Crouch End music promoter instructs solicitor to investigate his claims hospital delayed in his cancer diagnosis
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A music promoter with stage 3 cancer has instructed medical negligence lawyers to investigate his claims that he was passed around by doctors, prescribed Sudocrem and ridiculed when in vital need of diagnosis.
Barry Marshall-Everitt, 69 – who lives in Crouch End – said he and his family are still “reeling” from his urethral cancer diagnosis, but stressed he now wants “much-deserved answers” about his handling by University College London Hospitals (UCLH).
He said: “If there are lessons to be learned, [I hope] UCLH takes action to prevent others from being in the same dreadful position my family and I find ourselves in.”
Dad-of-three Barry – whose long career has included managing a T-Rex tour, DJing on pirate radio and helping David Bowie record a still-unreleased set – first visited UCLH in October 2015.
He claimed the consultant did not carry out tests or examine him, instead informing him he had a skin problem and referring him to another doctor.
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That doctor told him to wear looser underwear and prescribed him the nappy rash product Sudocrem, he said.
Six months later, a tumour the size of a golf ball was discovered in his urethra.
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His wife, the blues musician Bex Marshall, told the Ham&High she is “furious” with UCLH and accused the hospital of wasting precious time in his diagnosis.
“It’s been a complete mess,” she said.
“I can’t believe nobody else saw this early on. If they caught it then it would be so much different.”
She added: “It’s ended up being his death sentence.”
Bex also said she feels the hospital is “walking away from its duty of care” after telling him there is little else it can do.
“Now it’s fallen on us to beg, borrow and steal anything we can to go to bloody Mexico and get treatment,” she said.
Barry and Bex began a massive fundraising drive after learning there was a procedure available in the USA.
They initially aimed to raise £200,000, but when they found out about a treatment centre in Tijuana, they changed their target to £35,000.
They currently have more than £18,000 in donations.
Bex said she has huge respect for the NHS, but the ordeal has been a “living hell” for her and Barry.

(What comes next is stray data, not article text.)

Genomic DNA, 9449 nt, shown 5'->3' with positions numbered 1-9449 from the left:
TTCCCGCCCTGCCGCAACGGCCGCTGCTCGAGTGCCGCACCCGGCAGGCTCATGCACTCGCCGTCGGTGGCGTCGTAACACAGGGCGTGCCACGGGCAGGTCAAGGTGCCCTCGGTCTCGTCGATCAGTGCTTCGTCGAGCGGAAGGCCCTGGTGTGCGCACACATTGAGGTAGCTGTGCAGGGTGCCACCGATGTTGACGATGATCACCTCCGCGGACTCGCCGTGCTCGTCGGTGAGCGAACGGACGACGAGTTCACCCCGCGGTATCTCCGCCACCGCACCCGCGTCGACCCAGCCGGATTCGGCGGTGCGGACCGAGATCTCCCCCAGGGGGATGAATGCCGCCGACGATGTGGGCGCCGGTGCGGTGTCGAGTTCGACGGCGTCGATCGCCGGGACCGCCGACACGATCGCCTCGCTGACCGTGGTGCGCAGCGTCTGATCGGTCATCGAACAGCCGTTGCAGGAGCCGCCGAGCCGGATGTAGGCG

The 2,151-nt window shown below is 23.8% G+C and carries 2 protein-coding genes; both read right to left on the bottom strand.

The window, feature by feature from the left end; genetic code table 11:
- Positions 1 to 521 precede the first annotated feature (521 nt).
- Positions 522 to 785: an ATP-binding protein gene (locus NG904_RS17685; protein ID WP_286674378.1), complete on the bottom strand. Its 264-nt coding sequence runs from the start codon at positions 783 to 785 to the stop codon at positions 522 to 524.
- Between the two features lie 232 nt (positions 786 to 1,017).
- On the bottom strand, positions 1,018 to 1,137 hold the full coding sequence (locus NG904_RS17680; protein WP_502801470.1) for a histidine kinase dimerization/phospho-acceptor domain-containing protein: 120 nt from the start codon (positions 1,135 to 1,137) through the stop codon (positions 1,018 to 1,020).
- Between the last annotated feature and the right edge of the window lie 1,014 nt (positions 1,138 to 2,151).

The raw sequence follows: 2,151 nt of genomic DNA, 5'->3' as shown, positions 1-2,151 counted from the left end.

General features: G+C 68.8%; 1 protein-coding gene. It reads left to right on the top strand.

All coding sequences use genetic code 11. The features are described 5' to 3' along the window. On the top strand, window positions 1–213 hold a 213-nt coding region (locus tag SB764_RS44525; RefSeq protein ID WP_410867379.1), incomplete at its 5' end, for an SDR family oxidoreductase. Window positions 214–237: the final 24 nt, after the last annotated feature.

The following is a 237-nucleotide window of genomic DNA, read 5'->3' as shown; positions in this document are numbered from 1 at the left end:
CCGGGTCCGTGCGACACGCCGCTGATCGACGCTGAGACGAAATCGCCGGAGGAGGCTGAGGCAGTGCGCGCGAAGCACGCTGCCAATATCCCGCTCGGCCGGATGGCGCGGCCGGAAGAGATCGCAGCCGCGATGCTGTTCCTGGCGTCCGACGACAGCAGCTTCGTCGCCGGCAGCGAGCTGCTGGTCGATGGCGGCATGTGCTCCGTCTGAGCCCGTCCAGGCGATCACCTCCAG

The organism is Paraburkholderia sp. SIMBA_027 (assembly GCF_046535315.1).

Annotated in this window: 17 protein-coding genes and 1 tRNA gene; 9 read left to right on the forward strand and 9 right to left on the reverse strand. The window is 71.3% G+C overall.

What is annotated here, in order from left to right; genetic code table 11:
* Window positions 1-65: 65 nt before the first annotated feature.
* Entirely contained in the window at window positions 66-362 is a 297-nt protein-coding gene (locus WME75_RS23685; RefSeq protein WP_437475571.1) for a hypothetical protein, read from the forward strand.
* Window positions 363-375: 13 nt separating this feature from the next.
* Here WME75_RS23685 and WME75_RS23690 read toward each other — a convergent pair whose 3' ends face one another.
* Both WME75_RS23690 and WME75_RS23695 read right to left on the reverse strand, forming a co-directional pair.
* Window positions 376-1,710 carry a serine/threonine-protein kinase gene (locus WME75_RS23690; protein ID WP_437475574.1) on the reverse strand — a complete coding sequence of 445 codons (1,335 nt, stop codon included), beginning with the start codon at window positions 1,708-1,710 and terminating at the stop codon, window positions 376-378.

“When it allows for people to die, it doesn’t really work, does it?” she said.
“I remember one of the doctors at UCLH saying to him: ‘You can’t be in that much pain if you put your trousers on that quickly’.”
“He was ridiculing him when he had cancer – instead of diagnosing it.”
Barry is now staying in Marie Curie Hospice in Hampstead while Bex tries to raise the remaining cash for his immunotherapy in Mexico.
Meanwhile medical negligence lawyers at Irwin Mitchell have begun an investigation into Barry’s treatment at UCLH.
Alison Eddy, who is representing Barry for the firm, said the family are “desperately seeking answers” about why his cancer wasn’t discovered earlier.
“Delays in promptly diagnosing and treating any type of cancer can have devastating consequences and it is vital that doctors focus on the symptoms and give each patient the best possible care when seeking to determine a diagnosis,” she said.
“There is sadly nothing that can turn back the clock for Barry, but it is important to him and his family that any potential issues and lessons are identified to improve patient safety and prevent anyone else from a similar ordeal.”
A spokeswoman for UCLH told the Ham&High the hospital is speaking with Barry about his concerns.
She added: “We are sorry to hear that Mr Everitt has been less than happy with his treatment.
“Mr Everitt presented with an unusual set of symptoms which required several investigations to determine a diagnosis of an extremely rare condition.
“We had to reschedule a number of appointments which Mr Everitt missed during the period between his first appointment and diagnosis.”
To donate to Barry’s fund, visit gofundme.com/barrycancerfund